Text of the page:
Freediving Fins

Freedive-finsThese are very similar to paddle fins, except they are far longer, and designed to work with slow stiff-legged kicks that conserves energy. The vast majority are made in the “full-foot” design with very rigid foot pockets, which serves to reduce weight and maximize power transfer from the leg into the fin. Freediving fins are commonly made of plastic, but are also often made from materials such as fiberglass and carbon fiber.

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 Description of the different forms of Fins:

Mono Fins

MonofinA monofin is typically used in finswimming and free-diving. It consists of a single surface attached to footpockets for both the free-diver’s feet. Monofins can be made of glass fibre or carbon fibre. The diver’s muscle power and swimming style, and the type of activity the monofin is used for, determine the choice of size, stiffness, and materials.

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Description of the different forms of Fins:

Full Foot Fins

Fullfoot-finsThese are the most basic fins; a pair of simple stiff plastic, composite, or rubber blades that work as extensions of the feet while kicking. Some paddle fins have channels and grooves to improve power and efficiency though it has been shown that the desired effect does not occur.Paddle fins are widely believed to be the most versatile and have improved swimming economy in men. Tests in women showed a more flexible fin to be more economical, most likely due to lower leg power.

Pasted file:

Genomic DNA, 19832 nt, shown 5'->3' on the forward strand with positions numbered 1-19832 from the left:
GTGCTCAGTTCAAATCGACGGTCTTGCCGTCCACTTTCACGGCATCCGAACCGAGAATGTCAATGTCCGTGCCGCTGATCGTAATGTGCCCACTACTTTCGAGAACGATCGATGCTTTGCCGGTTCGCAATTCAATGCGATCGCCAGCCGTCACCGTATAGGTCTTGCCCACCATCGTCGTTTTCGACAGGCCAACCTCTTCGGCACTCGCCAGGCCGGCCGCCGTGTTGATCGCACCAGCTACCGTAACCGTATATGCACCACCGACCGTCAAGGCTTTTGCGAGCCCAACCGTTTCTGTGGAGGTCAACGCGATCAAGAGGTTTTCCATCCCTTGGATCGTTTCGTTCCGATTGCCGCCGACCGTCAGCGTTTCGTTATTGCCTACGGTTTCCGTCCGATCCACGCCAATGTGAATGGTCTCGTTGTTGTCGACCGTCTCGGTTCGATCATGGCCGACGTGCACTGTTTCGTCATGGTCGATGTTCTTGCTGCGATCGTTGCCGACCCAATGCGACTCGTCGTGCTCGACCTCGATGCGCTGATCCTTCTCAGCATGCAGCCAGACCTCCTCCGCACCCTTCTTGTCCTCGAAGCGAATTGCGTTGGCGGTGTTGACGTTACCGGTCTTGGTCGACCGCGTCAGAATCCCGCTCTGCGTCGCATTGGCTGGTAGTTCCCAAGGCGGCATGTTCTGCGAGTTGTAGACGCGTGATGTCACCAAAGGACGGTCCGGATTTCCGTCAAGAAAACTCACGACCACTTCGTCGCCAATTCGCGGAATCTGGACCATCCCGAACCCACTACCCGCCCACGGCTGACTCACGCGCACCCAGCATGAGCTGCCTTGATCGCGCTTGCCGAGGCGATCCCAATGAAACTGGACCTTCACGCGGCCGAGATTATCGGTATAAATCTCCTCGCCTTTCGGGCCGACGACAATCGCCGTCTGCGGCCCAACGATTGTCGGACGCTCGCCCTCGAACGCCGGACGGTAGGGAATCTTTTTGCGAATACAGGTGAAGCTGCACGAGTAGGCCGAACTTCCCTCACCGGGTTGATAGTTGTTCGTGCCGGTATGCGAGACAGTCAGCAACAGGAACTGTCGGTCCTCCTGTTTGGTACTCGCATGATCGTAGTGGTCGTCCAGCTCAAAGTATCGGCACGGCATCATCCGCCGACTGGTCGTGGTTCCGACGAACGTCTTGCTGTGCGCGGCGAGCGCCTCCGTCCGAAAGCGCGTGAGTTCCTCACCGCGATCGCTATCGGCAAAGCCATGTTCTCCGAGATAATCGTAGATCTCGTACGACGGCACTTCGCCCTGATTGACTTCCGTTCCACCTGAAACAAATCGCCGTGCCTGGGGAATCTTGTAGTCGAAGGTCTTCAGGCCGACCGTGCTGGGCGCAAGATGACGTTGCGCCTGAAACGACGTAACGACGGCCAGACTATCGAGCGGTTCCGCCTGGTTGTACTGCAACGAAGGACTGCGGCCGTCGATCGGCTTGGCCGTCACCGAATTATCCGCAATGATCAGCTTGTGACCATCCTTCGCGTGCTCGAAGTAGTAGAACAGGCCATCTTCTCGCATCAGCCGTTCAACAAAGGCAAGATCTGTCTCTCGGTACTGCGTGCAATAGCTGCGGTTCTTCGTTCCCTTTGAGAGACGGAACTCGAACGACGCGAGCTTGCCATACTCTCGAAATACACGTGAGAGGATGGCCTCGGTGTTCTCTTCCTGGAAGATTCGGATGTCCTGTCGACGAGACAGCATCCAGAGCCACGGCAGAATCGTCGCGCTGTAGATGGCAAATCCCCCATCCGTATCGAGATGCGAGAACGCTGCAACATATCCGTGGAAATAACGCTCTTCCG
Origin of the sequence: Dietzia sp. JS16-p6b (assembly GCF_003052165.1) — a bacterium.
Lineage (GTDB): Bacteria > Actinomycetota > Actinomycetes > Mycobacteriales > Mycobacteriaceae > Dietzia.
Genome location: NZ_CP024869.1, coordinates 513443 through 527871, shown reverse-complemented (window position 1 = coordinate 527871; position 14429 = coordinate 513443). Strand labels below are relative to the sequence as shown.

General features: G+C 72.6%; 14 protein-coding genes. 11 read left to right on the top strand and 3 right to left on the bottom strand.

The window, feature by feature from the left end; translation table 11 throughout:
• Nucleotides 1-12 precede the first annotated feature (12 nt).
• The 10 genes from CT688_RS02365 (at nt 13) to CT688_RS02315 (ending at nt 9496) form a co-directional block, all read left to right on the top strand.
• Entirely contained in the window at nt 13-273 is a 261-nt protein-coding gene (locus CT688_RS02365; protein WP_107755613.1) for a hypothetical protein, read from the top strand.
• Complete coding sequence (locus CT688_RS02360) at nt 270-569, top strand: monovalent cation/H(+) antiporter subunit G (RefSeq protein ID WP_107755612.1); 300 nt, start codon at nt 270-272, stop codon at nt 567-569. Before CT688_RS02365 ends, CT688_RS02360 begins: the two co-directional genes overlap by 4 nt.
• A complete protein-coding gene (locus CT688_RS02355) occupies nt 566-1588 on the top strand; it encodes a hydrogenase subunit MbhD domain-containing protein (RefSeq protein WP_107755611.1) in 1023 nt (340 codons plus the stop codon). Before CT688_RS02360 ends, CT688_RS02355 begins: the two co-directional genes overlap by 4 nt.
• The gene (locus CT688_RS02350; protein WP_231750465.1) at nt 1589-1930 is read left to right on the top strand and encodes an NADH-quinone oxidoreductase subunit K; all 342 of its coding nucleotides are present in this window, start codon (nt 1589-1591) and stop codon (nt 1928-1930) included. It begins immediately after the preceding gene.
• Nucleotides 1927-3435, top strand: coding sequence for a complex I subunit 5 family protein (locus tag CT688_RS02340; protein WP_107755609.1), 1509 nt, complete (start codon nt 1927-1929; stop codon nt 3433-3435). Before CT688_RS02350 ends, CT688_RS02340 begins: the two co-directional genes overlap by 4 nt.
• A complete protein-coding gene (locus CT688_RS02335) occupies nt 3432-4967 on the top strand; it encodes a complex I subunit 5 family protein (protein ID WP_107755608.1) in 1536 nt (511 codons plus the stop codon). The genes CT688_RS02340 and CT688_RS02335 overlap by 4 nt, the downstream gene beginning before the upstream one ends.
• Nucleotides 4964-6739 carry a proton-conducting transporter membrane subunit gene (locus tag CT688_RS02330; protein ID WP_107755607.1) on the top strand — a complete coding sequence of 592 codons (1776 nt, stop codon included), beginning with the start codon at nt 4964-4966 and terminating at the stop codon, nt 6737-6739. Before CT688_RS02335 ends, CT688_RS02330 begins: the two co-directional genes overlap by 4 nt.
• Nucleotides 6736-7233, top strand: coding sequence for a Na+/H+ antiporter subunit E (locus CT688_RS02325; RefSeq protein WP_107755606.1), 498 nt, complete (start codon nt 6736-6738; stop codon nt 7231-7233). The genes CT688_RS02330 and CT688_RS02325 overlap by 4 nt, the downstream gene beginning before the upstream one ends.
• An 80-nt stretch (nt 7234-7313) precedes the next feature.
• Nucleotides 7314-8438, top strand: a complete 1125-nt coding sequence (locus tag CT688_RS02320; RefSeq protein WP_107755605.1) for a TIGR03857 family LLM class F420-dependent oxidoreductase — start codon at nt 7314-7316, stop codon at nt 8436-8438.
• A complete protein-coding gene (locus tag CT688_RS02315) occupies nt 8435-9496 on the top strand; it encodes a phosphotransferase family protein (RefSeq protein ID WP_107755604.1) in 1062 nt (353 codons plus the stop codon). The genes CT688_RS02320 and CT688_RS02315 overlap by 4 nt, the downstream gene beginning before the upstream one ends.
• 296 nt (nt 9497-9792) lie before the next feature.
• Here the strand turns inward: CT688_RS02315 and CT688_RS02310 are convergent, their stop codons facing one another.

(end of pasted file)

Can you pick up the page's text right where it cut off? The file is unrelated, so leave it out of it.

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Description of the different forms of Fins:

Open Heel Fins

Open-Heel-FinsTypes of fins have evolved to address the unique requirements of each community using them. Scuba divers, in particular, need large wide fins to overcome the water resistance caused by their diving equipment; snorkelers need lightweight flexible fins; ocean swimmers, bodysurfers, and lifeguards favor smaller designs that stay on their feet when moving through large surf and that make walking on the beach less awkward. In general there are two main groups of fins; full foot and open heel. Full foot fins fit like a shoe, and are designed to be worn over bare feet. If a larger size is chosen, however, full-foot fins can also be worn over socks and thin-soled booties. They are commonly used for surface swimming, and are in non adjustable sizes. Open heel have a foot pocket with an open heel area, and the fin is held to the foot by springs or straps. They can be worn over boots, and are common in diving. Many companies design fins with the same fin architecture but a choice of heel type.

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Description of the different forms of Fins: